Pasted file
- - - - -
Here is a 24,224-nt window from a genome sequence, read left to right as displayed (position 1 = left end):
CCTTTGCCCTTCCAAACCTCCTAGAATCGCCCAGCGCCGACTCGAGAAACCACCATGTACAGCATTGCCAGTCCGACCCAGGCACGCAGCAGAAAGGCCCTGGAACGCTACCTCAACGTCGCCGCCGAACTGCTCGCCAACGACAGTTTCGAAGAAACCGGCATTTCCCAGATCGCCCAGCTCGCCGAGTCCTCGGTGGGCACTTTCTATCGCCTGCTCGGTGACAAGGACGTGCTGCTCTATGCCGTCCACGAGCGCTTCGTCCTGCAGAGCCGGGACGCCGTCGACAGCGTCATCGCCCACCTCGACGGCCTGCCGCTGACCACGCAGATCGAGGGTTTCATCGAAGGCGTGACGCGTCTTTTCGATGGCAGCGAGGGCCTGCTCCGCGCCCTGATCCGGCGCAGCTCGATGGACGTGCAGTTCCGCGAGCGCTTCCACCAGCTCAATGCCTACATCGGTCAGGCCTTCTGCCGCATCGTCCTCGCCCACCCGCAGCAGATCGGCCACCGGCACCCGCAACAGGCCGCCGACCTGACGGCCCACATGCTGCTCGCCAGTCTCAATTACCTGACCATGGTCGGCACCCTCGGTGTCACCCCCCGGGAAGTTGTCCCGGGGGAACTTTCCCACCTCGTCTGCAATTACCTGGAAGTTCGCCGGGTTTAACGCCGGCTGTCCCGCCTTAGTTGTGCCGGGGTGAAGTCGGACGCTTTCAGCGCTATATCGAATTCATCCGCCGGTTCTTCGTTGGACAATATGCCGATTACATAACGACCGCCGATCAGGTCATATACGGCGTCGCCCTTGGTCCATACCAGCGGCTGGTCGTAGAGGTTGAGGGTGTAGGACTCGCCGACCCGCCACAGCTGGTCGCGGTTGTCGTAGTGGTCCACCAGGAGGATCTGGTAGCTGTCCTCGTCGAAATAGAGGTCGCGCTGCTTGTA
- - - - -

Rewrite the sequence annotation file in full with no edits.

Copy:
Here is a 24,224-nt window from a genome sequence, read left to right as displayed (position 1 = left end):
CCTTTGCCCTTCCAAACCTCCTAGAATCGCCCAGCGCCGACTCGAGAAACCACCATGTACAGCATTGCCAGTCCGACCCAGGCACGCAGCAGAAAGGCCCTGGAACGCTACCTCAACGTCGCCGCCGAACTGCTCGCCAACGACAGTTTCGAAGAAACCGGCATTTCCCAGATCGCCCAGCTCGCCGAGTCCTCGGTGGGCACTTTCTATCGCCTGCTCGGTGACAAGGACGTGCTGCTCTATGCCGTCCACGAGCGCTTCGTCCTGCAGAGCCGGGACGCCGTCGACAGCGTCATCGCCCACCTCGACGGCCTGCCGCTGACCACGCAGATCGAGGGTTTCATCGAAGGCGTGACGCGTCTTTTCGATGGCAGCGAGGGCCTGCTCCGCGCCCTGATCCGGCGCAGCTCGATGGACGTGCAGTTCCGCGAGCGCTTCCACCAGCTCAATGCCTACATCGGTCAGGCCTTCTGCCGCATCGTCCTCGCCCACCCGCAGCAGATCGGCCACCGGCACCCGCAACAGGCCGCCGACCTGACGGCCCACATGCTGCTCGCCAGTCTCAATTACCTGACCATGGTCGGCACCCTCGGTGTCACCCCCCGGGAAGTTGTCCCGGGGGAACTTTCCCACCTCGTCTGCAATTACCTGGAAGTTCGCCGGGTTTAACGCCGGCTGTCCCGCCTTAGTTGTGCCGGGGTGAAGTCGGACGCTTTCAGCGCTATATCGAATTCATCCGCCGGTTCTTCGTTGGACAATATGCCGATTACATAACGACCGCCGATCAGGTCATATACGGCGTCGCCCTTGGTCCATACCAGCGGCTGGTCGTAGAGGTTGAGGGTGTAGGACTCGCCGACCCGCCACAGCTGGTCGCGGTTGTCGTAGTGGTCCACCAGGAGGATCTGGTAGCTGTCCTCGTCGAAATAGAGGTCGCGCTGCTTGTA